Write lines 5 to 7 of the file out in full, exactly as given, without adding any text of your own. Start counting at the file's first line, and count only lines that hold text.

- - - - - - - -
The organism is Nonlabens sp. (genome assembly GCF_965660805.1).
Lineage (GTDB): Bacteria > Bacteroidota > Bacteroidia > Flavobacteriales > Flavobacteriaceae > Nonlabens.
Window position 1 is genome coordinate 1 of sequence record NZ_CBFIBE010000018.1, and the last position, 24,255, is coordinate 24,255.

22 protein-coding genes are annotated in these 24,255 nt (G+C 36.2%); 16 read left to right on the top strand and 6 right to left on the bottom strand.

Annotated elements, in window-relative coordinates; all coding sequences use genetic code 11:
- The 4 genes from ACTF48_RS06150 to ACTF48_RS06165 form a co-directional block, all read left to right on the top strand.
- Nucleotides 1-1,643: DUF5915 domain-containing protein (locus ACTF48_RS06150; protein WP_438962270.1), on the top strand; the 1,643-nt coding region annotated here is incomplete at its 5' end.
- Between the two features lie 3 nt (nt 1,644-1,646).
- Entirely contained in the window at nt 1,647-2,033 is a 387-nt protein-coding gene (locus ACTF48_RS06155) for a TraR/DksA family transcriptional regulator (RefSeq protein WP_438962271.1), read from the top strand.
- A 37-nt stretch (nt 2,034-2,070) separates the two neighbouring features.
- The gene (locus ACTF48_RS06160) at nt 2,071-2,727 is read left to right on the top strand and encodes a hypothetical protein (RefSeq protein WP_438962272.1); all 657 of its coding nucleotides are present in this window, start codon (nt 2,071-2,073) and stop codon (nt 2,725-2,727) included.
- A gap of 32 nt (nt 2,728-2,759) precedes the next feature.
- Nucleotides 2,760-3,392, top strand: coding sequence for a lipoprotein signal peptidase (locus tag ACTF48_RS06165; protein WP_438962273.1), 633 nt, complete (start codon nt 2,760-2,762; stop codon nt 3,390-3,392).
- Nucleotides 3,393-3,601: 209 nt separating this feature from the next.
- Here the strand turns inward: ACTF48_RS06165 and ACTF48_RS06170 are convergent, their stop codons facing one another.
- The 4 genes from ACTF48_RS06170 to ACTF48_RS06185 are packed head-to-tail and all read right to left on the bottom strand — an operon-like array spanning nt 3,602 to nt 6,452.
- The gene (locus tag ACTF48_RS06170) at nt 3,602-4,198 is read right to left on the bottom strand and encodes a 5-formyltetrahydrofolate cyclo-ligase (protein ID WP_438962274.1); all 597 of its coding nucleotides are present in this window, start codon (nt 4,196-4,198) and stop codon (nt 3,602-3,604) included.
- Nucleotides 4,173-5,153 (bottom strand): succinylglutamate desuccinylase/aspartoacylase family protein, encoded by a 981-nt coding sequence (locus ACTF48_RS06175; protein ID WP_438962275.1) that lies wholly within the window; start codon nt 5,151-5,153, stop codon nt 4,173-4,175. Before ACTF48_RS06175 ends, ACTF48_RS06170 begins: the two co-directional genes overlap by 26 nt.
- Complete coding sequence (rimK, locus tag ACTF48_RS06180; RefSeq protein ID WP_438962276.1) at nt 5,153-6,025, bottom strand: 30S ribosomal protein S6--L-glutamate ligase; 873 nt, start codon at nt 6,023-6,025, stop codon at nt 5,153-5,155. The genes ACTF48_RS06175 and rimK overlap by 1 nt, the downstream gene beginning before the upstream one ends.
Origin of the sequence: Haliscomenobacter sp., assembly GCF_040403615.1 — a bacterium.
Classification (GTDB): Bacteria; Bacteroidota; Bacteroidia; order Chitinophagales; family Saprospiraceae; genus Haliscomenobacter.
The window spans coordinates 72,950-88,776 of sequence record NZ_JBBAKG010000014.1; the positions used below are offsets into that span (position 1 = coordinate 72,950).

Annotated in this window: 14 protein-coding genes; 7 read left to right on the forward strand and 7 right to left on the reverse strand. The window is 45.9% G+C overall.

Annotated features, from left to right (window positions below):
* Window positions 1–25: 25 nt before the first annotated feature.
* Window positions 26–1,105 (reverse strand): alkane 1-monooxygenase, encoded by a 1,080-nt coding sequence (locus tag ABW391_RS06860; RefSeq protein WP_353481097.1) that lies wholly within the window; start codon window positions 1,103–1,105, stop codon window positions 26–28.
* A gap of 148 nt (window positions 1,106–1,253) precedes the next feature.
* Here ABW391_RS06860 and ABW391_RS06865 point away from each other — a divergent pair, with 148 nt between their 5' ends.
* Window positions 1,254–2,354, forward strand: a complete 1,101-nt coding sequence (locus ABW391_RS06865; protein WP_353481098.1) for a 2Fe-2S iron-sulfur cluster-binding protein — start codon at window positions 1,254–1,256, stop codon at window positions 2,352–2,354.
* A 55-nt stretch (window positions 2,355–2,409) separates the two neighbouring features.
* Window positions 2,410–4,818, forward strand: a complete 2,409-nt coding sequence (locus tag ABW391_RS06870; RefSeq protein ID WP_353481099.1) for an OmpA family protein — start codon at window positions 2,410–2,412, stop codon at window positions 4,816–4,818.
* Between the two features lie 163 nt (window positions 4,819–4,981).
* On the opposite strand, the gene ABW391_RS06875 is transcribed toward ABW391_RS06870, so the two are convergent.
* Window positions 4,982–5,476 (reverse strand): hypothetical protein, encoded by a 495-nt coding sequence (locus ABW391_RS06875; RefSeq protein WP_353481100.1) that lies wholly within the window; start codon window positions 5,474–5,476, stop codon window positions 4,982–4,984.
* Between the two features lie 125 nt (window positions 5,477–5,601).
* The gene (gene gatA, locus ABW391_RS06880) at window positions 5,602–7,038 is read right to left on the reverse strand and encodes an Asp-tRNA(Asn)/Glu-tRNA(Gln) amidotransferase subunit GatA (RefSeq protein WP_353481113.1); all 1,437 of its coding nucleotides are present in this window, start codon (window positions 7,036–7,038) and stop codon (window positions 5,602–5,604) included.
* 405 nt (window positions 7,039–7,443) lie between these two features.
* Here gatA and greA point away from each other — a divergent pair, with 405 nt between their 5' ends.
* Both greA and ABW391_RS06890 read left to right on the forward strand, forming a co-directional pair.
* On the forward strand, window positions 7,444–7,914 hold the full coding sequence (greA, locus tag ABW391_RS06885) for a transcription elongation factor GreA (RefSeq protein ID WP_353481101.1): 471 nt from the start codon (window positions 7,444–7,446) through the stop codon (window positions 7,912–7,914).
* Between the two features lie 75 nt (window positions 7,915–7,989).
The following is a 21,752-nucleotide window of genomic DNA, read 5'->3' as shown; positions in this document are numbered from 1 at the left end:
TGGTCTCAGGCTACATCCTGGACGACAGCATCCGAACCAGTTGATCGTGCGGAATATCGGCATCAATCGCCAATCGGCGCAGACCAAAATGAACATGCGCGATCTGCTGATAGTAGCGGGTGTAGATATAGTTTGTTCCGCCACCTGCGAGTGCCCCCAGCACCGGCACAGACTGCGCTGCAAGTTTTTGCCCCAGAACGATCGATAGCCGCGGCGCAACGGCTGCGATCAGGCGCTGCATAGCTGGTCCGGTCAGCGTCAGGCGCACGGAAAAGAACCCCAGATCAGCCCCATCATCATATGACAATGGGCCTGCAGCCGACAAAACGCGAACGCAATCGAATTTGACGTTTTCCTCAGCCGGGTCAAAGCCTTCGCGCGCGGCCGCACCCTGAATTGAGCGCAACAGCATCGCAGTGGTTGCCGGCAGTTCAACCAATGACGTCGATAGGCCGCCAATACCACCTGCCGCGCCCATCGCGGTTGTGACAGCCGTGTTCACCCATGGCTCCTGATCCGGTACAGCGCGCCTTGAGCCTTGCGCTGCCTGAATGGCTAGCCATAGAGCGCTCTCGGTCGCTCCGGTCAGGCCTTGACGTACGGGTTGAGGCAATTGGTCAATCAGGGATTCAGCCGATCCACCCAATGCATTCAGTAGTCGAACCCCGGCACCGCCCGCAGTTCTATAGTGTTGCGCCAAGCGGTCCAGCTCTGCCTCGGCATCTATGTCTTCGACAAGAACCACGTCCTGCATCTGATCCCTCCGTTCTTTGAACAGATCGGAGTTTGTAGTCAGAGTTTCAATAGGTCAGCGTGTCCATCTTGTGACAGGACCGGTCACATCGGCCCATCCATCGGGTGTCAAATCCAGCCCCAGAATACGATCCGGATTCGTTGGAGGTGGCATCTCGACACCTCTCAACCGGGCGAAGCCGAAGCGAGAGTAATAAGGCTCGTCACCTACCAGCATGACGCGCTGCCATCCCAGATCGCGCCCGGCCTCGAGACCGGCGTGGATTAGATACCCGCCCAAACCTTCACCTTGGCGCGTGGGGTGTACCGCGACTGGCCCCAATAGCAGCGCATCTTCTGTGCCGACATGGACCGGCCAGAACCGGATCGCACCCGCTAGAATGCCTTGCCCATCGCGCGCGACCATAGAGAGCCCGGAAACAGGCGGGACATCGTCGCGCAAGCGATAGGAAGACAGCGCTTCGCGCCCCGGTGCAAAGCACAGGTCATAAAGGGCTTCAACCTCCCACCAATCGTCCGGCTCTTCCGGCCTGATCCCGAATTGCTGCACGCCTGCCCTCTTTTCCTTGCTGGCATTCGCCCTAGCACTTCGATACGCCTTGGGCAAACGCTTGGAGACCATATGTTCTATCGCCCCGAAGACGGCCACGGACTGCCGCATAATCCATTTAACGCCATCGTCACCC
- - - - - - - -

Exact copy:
Annotated elements, in window-relative coordinates; all coding sequences use genetic code 11:
- The 4 genes from ACTF48_RS06150 to ACTF48_RS06165 form a co-directional block, all read left to right on the top strand.
- Nucleotides 1-1,643: DUF5915 domain-containing protein (locus ACTF48_RS06150; protein WP_438962270.1), on the top strand; the 1,643-nt coding region annotated here is incomplete at its 5' end.